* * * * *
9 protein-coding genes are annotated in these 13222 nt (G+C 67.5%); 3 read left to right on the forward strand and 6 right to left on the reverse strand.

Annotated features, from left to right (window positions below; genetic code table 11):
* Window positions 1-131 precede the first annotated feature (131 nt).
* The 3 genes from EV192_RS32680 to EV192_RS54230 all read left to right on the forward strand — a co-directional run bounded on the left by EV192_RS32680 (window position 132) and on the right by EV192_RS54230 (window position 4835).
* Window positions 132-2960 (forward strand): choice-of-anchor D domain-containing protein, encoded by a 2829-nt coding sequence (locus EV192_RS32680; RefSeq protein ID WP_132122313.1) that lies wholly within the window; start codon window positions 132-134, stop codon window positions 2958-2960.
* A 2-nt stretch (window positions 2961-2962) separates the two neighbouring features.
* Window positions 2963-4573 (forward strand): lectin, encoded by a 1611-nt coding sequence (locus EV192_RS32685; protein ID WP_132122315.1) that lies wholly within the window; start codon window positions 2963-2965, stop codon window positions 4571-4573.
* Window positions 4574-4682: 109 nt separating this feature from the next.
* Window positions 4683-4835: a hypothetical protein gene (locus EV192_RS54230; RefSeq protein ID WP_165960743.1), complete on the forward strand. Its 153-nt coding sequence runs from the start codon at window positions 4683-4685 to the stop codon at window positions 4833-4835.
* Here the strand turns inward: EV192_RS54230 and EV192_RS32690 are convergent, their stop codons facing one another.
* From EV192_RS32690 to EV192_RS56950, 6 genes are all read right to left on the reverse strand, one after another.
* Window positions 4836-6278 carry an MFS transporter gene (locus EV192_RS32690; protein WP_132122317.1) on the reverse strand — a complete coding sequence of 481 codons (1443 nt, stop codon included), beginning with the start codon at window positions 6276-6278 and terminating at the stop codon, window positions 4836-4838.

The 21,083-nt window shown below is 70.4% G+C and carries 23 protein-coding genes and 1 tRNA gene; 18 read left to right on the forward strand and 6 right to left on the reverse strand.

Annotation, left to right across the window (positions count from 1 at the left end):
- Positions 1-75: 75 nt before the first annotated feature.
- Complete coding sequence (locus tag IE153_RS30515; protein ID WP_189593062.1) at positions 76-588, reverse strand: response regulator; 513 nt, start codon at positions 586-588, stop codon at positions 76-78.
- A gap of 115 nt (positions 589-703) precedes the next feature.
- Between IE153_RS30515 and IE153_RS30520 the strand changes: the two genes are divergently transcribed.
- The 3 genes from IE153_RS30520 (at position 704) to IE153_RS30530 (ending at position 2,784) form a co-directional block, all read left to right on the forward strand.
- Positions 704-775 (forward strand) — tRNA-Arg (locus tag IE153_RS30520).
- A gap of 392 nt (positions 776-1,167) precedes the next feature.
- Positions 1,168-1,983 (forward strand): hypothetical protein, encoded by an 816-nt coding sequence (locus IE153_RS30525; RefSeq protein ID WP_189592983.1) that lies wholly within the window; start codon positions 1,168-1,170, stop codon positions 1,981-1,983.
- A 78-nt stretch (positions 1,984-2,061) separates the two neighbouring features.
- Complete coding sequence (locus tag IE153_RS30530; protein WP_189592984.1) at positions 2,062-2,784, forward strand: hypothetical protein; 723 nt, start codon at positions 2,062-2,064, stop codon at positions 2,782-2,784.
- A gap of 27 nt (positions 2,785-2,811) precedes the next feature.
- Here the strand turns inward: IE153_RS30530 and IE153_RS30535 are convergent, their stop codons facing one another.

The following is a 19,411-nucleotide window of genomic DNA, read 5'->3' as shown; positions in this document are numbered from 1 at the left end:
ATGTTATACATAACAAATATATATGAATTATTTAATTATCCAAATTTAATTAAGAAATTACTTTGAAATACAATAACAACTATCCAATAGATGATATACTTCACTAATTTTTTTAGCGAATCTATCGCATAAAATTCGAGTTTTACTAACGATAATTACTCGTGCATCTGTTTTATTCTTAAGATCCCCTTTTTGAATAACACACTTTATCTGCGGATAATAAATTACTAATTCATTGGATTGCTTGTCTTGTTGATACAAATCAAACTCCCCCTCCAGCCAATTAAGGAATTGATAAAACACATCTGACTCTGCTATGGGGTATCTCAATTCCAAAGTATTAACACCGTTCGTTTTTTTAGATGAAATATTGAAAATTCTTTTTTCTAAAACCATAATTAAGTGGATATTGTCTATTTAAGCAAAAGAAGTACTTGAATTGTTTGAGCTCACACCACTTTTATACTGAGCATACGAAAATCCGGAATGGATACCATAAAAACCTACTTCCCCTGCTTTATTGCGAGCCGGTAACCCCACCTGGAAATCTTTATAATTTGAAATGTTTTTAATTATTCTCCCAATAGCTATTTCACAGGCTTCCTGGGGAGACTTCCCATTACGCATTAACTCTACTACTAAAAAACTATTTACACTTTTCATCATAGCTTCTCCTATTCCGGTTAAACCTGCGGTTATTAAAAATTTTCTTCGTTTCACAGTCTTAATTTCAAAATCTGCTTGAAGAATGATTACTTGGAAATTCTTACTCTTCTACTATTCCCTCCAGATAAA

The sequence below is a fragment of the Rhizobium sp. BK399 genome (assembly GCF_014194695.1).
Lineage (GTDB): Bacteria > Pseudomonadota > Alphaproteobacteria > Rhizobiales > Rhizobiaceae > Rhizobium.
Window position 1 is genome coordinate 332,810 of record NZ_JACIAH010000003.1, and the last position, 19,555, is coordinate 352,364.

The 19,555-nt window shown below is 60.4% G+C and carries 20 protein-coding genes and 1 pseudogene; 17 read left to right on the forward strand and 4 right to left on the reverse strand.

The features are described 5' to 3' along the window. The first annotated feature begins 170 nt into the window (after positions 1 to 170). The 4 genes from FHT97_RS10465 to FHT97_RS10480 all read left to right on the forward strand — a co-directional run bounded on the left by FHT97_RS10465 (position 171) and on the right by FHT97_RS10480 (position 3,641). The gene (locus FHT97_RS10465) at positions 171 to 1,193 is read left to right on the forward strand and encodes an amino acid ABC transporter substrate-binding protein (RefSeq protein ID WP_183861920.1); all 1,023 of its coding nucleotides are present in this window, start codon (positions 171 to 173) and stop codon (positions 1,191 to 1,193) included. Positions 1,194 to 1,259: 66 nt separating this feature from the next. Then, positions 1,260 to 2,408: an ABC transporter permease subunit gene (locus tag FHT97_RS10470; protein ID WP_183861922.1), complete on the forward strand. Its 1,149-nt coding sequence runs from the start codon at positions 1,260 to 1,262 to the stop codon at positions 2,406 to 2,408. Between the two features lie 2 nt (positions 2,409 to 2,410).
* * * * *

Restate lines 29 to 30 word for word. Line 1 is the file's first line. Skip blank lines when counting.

The sequence below is a fragment of the Rhizobium sp. BK399 genome (assembly GCF_014194695.1).
Lineage (GTDB): Bacteria > Pseudomonadota > Alphaproteobacteria > Rhizobiales > Rhizobiaceae > Rhizobium.